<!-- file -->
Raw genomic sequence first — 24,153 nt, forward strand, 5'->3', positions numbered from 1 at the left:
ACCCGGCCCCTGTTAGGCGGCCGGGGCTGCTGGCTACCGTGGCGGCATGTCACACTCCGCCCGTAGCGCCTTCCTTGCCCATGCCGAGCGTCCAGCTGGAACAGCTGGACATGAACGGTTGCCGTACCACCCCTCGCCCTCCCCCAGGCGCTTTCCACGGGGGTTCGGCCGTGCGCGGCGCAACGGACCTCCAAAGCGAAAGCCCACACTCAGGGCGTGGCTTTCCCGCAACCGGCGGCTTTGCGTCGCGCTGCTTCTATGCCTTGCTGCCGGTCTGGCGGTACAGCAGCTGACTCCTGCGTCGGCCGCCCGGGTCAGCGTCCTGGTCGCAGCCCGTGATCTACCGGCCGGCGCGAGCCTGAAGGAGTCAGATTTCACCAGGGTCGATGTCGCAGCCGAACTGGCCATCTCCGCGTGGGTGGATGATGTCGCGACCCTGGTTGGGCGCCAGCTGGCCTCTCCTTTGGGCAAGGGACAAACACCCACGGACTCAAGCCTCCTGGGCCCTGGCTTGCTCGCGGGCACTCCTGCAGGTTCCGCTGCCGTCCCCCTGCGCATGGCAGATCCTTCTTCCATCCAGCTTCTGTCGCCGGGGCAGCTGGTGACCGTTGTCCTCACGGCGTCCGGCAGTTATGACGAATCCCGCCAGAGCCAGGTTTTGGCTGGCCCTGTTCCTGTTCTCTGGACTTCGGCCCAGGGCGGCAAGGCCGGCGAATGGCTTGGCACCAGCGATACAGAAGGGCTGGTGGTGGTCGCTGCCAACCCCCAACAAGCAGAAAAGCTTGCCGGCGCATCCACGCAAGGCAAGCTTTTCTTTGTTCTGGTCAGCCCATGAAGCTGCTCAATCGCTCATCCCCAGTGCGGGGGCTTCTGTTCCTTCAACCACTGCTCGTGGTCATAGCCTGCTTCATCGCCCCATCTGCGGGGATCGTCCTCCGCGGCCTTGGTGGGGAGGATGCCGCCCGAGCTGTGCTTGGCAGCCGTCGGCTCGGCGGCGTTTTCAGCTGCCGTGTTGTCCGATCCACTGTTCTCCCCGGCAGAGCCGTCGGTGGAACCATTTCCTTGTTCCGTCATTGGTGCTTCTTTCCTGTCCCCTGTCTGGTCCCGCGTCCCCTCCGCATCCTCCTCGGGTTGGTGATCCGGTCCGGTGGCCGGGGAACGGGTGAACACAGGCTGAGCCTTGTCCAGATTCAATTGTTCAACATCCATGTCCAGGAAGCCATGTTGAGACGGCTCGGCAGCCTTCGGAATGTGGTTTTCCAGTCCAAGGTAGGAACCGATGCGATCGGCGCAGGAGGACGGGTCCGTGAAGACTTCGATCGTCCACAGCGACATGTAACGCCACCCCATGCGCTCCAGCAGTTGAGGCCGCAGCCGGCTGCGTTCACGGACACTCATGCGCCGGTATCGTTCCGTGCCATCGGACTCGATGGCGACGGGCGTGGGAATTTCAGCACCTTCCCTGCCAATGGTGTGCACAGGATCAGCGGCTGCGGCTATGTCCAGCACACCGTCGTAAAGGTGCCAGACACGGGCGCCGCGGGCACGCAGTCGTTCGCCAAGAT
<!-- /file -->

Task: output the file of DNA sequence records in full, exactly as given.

Raw genomic sequence first — 24,153 nt, forward strand, 5'->3', positions numbered from 1 at the left:
ACCCGGCCCCTGTTAGGCGGCCGGGGCTGCTGGCTACCGTGGCGGCATGTCACACTCCGCCCGTAGCGCCTTCCTTGCCCATGCCGAGCGTCCAGCTGGAACAGCTGGACATGAACGGTTGCCGTACCACCCCTCGCCCTCCCCCAGGCGCTTTCCACGGGGGTTCGGCCGTGCGCGGCGCAACGGACCTCCAAAGCGAAAGCCCACACTCAGGGCGTGGCTTTCCCGCAACCGGCGGCTTTGCGTCGCGCTGCTTCTATGCCTTGCTGCCGGTCTGGCGGTACAGCAGCTGACTCCTGCGTCGGCCGCCCGGGTCAGCGTCCTGGTCGCAGCCCGTGATCTACCGGCCGGCGCGAGCCTGAAGGAGTCAGATTTCACCAGGGTCGATGTCGCAGCCGAACTGGCCATCTCCGCGTGGGTGGATGATGTCGCGACCCTGGTTGGGCGCCAGCTGGCCTCTCCTTTGGGCAAGGGACAAACACCCACGGACTCAAGCCTCCTGGGCCCTGGCTTGCTCGCGGGCACTCCTGCAGGTTCCGCTGCCGTCCCCCTGCGCATGGCAGATCCTTCTTCCATCCAGCTTCTGTCGCCGGGGCAGCTGGTGACCGTTGTCCTCACGGCGTCCGGCAGTTATGACGAATCCCGCCAGAGCCAGGTTTTGGCTGGCCCTGTTCCTGTTCTCTGGACTTCGGCCCAGGGCGGCAAGGCCGGCGAATGGCTTGGCACCAGCGATACAGAAGGGCTGGTGGTGGTCGCTGCCAACCCCCAACAAGCAGAAAAGCTTGCCGGCGCATCCACGCAAGGCAAGCTTTTCTTTGTTCTGGTCAGCCCATGAAGCTGCTCAATCGCTCATCCCCAGTGCGGGGGCTTCTGTTCCTTCAACCACTGCTCGTGGTCATAGCCTGCTTCATCGCCCCATCTGCGGGGATCGTCCTCCGCGGCCTTGGTGGGGAGGATGCCGCCCGAGCTGTGCTTGGCAGCCGTCGGCTCGGCGGCGTTTTCAGCTGCCGTGTTGTCCGATCCACTGTTCTCCCCGGCAGAGCCGTCGGTGGAACCATTTCCTTGTTCCGTCATTGGTGCTTCTTTCCTGTCCCCTGTCTGGTCCCGCGTCCCCTCCGCATCCTCCTCGGGTTGGTGATCCGGTCCGGTGGCCGGGGAACGGGTGAACACAGGCTGAGCCTTGTCCAGATTCAATTGTTCAACATCCATGTCCAGGAAGCCATGTTGAGACGGCTCGGCAGCCTTCGGAATGTGGTTTTCCAGTCCAAGGTAGGAACCGATGCGATCGGCGCAGGAGGACGGGTCCGTGAAGACTTCGATCGTCCACAGCGACATGTAACGCCACCCCATGCGCTCCAGCAGTTGAGGCCGCAGCCGGCTGCGTTCACGGACACTCATGCGCCGGTATCGTTCCGTGCCATCGGACTCGATGGCGACGGGCGTGGGAATTTCAGCACCTTCCCTGCCAATGGTGTGCACAGGATCAGCGGCTGCGGCTATGTCCAGCACACCGTCGTAAAGGTGCCAGACACGGGCGCCGCGGGCACGCAGTCGTTCGCCAAGAT